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Landlords warned over fire risk from cladding removal

17 Juillet 2017

Since the Grenfell Tower blaze on 14 June, which killed at least 80 people, much of the focus has been on the cladding used on the 24-storey block. Panicked landlords have begun removing the cladding from their own buildings, but according to experts, this is just making the situation more unsafe.

In a warning to councils, the Department of Communities and Local Government (DCLG) has told building owners "not to create conditions which may worsen the integrity of the cladding system..."

However, the government has now warned landlords that doing so could increase the risk of a massive blaze - as combustible insulation is being left exposed for weeks on end.

Starting three weeks ago, the same combustible panels as used on Grenfell were stripped from numerous flats in Salford by Pendleton Together Housing, which manages the properties for the city council.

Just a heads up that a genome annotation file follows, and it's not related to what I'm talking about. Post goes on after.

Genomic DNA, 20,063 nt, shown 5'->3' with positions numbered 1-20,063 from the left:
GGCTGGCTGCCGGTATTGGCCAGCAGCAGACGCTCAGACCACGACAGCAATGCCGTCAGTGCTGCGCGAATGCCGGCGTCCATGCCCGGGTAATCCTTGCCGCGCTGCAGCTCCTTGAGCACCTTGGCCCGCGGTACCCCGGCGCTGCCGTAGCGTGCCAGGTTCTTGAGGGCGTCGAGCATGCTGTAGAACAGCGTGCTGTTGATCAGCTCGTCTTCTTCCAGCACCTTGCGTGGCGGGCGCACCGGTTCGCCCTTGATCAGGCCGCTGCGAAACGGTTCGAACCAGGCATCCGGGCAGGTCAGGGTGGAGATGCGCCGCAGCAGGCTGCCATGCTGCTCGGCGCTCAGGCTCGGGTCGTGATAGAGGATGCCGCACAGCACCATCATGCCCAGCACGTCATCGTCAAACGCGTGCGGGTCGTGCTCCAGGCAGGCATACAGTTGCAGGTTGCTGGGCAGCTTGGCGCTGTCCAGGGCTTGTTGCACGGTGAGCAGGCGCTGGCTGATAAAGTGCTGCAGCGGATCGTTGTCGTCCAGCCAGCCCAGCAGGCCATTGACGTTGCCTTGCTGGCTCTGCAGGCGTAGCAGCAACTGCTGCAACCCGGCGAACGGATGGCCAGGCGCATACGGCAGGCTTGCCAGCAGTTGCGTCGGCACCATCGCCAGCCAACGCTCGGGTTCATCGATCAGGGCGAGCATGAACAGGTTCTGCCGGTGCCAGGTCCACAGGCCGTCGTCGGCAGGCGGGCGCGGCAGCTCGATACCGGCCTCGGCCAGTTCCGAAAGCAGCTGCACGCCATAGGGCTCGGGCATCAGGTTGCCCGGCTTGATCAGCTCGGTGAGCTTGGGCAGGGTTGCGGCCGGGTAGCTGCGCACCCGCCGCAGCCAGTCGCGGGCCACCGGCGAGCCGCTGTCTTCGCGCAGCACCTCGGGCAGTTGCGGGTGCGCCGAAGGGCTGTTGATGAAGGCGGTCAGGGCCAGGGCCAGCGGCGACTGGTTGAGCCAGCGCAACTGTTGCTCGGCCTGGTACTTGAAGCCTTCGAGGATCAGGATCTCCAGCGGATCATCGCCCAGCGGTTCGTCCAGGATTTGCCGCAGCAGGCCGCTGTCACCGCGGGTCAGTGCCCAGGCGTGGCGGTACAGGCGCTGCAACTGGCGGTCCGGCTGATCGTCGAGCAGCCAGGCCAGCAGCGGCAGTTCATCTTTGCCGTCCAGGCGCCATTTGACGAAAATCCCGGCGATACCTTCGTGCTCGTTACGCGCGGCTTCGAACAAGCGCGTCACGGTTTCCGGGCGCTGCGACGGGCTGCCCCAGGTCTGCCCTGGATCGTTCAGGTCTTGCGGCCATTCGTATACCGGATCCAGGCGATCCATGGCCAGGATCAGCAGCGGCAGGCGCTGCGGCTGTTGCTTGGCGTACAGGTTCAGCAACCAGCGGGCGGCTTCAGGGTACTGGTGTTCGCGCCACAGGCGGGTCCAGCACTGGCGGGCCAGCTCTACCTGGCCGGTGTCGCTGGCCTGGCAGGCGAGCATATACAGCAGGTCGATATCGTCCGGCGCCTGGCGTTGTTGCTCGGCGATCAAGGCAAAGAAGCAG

Tenants are apparently anxious about their homes being left more vulnerable to fire than before.

Résultat loto du samedi 15 juillet 2017
Ce soir, lors du résultat loto du samedi 15 juillet 2017 , de nombreux joueurs sauront alors s'ils ont ou non remporté quelque chose.

Since the fire, both the Celotex insulation and the Reynobond PE aluminium cladding have been withdrawn from sale - both of which were less expensive compared with non-combustible alternatives.

Arnold Tarling, a fire safety expert and chartered surveyor at Hindwoods, added that "it is definitely a fire risk now, when it might not have been in the past". They left exposed swathes of synthetic phenolic insulation which is rated either B or C for reaction to fire in British Standard tests, which means they are combustible. Exposed insulation on the exterior of a building is not safe because of the risk of the fire spreading over the surface.

'It doesn't comply with building regulations ...

"Now it is exposed, you only need some idiot after a night on the drink to conduct their own fire test and the whole block goes up". New rules explicitly state, "where sample panels are removed they should be replaced immediately with a suitable material".

Landlords warned over fire risk from cladding removal